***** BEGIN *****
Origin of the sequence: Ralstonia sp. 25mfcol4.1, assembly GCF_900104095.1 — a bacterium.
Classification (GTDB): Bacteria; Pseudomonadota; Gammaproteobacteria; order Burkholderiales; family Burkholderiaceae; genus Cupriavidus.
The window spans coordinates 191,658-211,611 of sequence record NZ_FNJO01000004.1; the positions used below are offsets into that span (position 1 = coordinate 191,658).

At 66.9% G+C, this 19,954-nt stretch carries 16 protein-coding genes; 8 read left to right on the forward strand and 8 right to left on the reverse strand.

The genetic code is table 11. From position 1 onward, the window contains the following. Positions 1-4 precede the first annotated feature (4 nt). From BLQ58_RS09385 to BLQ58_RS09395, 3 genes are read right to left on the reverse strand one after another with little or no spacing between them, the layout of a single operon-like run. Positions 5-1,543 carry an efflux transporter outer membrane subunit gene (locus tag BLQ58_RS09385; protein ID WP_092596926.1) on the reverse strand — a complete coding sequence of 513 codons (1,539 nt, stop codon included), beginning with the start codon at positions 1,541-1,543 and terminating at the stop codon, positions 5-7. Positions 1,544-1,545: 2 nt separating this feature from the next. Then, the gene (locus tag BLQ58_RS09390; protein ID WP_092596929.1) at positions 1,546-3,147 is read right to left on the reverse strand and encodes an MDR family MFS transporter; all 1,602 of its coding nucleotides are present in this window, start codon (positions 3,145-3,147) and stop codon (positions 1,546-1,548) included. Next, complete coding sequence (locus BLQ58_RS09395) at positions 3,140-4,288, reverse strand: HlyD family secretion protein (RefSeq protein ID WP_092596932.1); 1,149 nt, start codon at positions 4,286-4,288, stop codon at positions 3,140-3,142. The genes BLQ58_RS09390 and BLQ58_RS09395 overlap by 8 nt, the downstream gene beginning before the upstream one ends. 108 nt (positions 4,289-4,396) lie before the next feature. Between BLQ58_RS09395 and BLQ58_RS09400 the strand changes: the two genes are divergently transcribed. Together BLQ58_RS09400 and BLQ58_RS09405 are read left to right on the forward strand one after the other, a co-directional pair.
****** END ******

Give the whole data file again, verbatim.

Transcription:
Origin of the sequence: Ralstonia sp. 25mfcol4.1, assembly GCF_900104095.1 — a bacterium.
Classification (GTDB): Bacteria; Pseudomonadota; Gammaproteobacteria; order Burkholderiales; family Burkholderiaceae; genus Cupriavidus.
The window spans coordinates 191,658-211,611 of sequence record NZ_FNJO01000004.1; the positions used below are offsets into that span (position 1 = coordinate 191,658).

At 66.9% G+C, this 19,954-nt stretch carries 16 protein-coding genes; 8 read left to right on the forward strand and 8 right to left on the reverse strand.

The genetic code is table 11. From position 1 onward, the window contains the following. Positions 1-4 precede the first annotated feature (4 nt). From BLQ58_RS09385 to BLQ58_RS09395, 3 genes are read right to left on the reverse strand one after another with little or no spacing between them, the layout of a single operon-like run. Positions 5-1,543 carry an efflux transporter outer membrane subunit gene (locus tag BLQ58_RS09385; protein ID WP_092596926.1) on the reverse strand — a complete coding sequence of 513 codons (1,539 nt, stop codon included), beginning with the start codon at positions 1,541-1,543 and terminating at the stop codon, positions 5-7. Positions 1,544-1,545: 2 nt separating this feature from the next. Then, the gene (locus tag BLQ58_RS09390; protein ID WP_092596929.1) at positions 1,546-3,147 is read right to left on the reverse strand and encodes an MDR family MFS transporter; all 1,602 of its coding nucleotides are present in this window, start codon (positions 3,145-3,147) and stop codon (positions 1,546-1,548) included. Next, complete coding sequence (locus BLQ58_RS09395) at positions 3,140-4,288, reverse strand: HlyD family secretion protein (RefSeq protein ID WP_092596932.1); 1,149 nt, start codon at positions 4,286-4,288, stop codon at positions 3,140-3,142. The genes BLQ58_RS09390 and BLQ58_RS09395 overlap by 8 nt, the downstream gene beginning before the upstream one ends. 108 nt (positions 4,289-4,396) lie before the next feature. Between BLQ58_RS09395 and BLQ58_RS09400 the strand changes: the two genes are divergently transcribed. Together BLQ58_RS09400 and BLQ58_RS09405 are read left to right on the forward strand one after the other, a co-directional pair.